Mobile chemistry product roadmap

With the American Chemical Society San Diego meeting coming up next month, and a year’s worth of new products and new features to cram into a 30 minute talk, now is as good a time as any to review some of the upandcoming developments that are on the roadmap for Molecular Materials Informatics.

These projects include some of the improvements that are intended for the near future. This planning ahead is just a snapshot in time, so entries will be added, deleted or reprioritised as necessary.


The Mobile Molecular DataSheet (MMDS) is still the flagship product, and the iOS version is the primary delivery tool for core functionality such as molecular structure drawing, reaction editing, datasheet management, communications and access to webservices and remote procedure calls. Some of the more advanced capabilities remain specific to the app itself, which is somewhat of a swiss army knife, but a large portion of the functionality added to MMDS is also part of the core technology library, MMDSLib, and hence the rest of the apps produced by Molecular Materials Informatics, and several apps produced by third parties, also inherit the new improvements.

The basic sketching primitives on which the mobile structure editor is based were worked out and implemented almost two years ago, and have been steadily refined as the product matured. Seldom has a month gone by without a new feature, ergonomic tweak, or bug fix. The very first version was powerful enough to draw very complex chemical structures well, but in many cases the operation sequences necessary to achieve the desired results were not always obvious, and when they were known, not necessarily as convenient as they could be. Time, practice and exposure to real world use has a tendency to highlight these kinds of issues, and the following improvements are planned, in order to streamline some of the edge cases.

Switch substituents: often there are two terminal substituents hanging off an atom that are just the wrong way around. A common example is carboxylic acid: often you realise after the fact that switching the two oxygens (=O and -OH) would result in a diagram that looks better. This case is easy to fix manually, but sometimes it’s much more of a pain (e.g. nitro & benzyl). At times like this it would be great to be able to press a button to make the switch.

Rotate around a bond: it is common for drawing operations to need to flip parts of a structure, e.g. vertical or horizontal, but sometimes the operation would be much more helpful if it were not limited to the X- and Y-axes. Being able to pick a bond and rotate one substituent by 180° can short circuit quite a bit of drawing surgery.

Bond reconnect: while the drawing primitives are designed for creating structure diagrams from scratch, such that each step is carried out with precision, there are plenty of cases where this ideal does not apply. A semi-automated approach to fixing up bad structures can be implemented by leveraging the advanced template placement algorithms that are already a part of the sketcher: by selecting a chain bond in the middle of a trouble area, breaking it, then re-placing one side using the advanced template fusion algorithms, the localised geometry can be fixed up. This can currently be done manually using cut’n’paste, but a specialised operation that collapses the intermediate steps will make it more convenient to fixup structures.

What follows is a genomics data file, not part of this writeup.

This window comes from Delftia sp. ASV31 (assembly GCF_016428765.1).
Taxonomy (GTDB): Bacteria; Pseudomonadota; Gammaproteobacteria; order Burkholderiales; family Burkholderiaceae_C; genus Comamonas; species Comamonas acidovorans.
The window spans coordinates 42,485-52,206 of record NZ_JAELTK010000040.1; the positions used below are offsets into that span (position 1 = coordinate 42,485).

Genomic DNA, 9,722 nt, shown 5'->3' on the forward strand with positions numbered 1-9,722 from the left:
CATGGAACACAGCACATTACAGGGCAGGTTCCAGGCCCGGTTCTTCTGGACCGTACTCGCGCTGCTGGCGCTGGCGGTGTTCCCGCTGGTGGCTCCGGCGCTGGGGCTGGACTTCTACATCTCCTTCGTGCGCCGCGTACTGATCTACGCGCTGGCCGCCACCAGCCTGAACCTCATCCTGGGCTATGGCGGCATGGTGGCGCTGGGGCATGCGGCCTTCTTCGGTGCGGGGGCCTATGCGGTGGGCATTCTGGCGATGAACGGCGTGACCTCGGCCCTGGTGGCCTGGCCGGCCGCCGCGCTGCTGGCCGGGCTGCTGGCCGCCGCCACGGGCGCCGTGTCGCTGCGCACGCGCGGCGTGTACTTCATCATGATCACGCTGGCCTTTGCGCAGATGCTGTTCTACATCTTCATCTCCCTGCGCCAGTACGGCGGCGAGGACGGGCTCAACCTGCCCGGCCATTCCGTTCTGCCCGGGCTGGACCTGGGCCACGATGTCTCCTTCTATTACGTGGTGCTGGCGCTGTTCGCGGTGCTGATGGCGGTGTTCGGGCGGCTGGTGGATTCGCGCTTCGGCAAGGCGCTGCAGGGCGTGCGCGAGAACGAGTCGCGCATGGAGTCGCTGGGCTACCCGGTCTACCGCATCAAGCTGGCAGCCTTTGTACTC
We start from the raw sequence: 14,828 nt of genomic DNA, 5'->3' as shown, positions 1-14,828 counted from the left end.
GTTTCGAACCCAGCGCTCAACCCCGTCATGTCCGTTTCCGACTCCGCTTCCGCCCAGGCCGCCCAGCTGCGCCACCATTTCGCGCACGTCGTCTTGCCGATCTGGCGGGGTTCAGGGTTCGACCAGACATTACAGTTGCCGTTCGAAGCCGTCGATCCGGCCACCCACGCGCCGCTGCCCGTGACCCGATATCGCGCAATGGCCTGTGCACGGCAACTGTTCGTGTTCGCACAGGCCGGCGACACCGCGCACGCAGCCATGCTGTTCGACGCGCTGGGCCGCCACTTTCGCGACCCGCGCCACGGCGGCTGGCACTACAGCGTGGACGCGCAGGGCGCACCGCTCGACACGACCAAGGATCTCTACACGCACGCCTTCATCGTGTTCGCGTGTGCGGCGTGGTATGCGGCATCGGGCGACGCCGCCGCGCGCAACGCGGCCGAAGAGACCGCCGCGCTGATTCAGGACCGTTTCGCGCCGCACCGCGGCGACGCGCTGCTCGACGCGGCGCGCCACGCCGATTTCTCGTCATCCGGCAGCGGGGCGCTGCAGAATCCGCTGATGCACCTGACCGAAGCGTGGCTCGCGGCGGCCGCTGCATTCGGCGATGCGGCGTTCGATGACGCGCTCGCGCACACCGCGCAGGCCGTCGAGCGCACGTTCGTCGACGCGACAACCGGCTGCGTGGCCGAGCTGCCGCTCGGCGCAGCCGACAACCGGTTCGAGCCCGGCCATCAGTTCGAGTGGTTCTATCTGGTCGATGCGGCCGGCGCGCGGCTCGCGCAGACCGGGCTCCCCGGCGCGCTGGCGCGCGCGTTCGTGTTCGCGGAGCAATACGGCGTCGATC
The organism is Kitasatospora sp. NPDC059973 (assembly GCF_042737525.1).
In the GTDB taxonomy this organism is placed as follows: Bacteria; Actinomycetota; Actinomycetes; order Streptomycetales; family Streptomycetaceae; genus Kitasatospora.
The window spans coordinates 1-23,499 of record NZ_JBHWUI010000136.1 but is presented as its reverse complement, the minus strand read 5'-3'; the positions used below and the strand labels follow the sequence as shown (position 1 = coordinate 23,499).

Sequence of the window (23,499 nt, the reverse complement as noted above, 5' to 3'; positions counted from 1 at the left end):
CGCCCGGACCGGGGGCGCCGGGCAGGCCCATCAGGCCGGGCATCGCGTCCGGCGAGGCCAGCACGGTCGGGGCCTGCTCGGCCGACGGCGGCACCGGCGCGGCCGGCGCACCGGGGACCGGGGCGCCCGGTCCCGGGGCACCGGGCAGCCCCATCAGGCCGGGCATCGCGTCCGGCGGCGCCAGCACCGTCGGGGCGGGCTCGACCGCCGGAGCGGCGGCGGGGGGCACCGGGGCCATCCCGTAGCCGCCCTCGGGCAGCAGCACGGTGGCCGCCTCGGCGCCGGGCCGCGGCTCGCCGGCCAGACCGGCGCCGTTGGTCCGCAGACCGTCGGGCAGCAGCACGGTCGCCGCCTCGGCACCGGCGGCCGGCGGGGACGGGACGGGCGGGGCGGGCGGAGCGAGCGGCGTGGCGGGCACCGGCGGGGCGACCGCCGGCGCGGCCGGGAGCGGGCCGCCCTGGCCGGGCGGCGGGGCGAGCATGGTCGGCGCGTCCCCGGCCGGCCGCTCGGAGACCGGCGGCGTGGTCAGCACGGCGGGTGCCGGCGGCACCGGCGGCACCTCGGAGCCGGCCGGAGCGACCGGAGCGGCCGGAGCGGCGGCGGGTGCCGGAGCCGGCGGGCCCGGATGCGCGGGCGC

Structure cleaning: some initial work has already been put in toward implementing a structure-cleanup algorithm, which will take an imperfectly drawn structure, and try to fix it up, while making use of the starting geometry to assist the layout procedure, keep the general orientation, and generally try not to make it any worse. The algorithm is being developed and validated in a serverside environment, so it may be offered to the app via remote procedure call (RPC), or it may be ported to run on the device itself.

Formula abbreviations: the sketcher can represent terminal substituents as inline abbreviations, and while this feature has been available for some time, the interface for creating new abbreviations could use some improvement. One additional common use case for abbreviations is to collapse some substituent into its molecular formula, e.g. C6H5, which most chemists have little difficulty recognising as phenyl. The new feature here is a single action button that converts selected atoms into an inline-abbreviation with its molecular formula as a label. This will also conveniently address another common feature request: the ability to draw methyl groups as CH3, rather than just a single bond line.

Freeform move/rotate: the whole idea of the drawing primitive approach to sketching molecules is to avoid the need to manually position atoms, and so the philosophy has been to leave this manual positioning capability out as a way to force all of these goals to be accomplished by other means. But having achieved this, the fact of the matter is that sometimes you just want to drag some atoms around the screen with your finger. Particularly when there are multiple components, e.g. adjunct ions. And to rotate them, too. There are some smart tricks that can be implemented here, like making existing bonds snap into position at computed angles and distances, so there’s more to this feature than just coming up with a gesture based interface.

Atom/bond geometry editor: while it is possible to accomplish a great deal using the primitive sketching operations, sometimes the easiest way to position an atom, or a bond, or a torsion angle, is to open a dialog box and type in a number. This feature has been on the MMDS roadmap for a long time, but sooner or later it will actually get implemented.


The MolSync app is positioned as a centralised hub for mobile access to chemical data, because it stores its content on a cloud-hosted repository rather than the local storage of the device.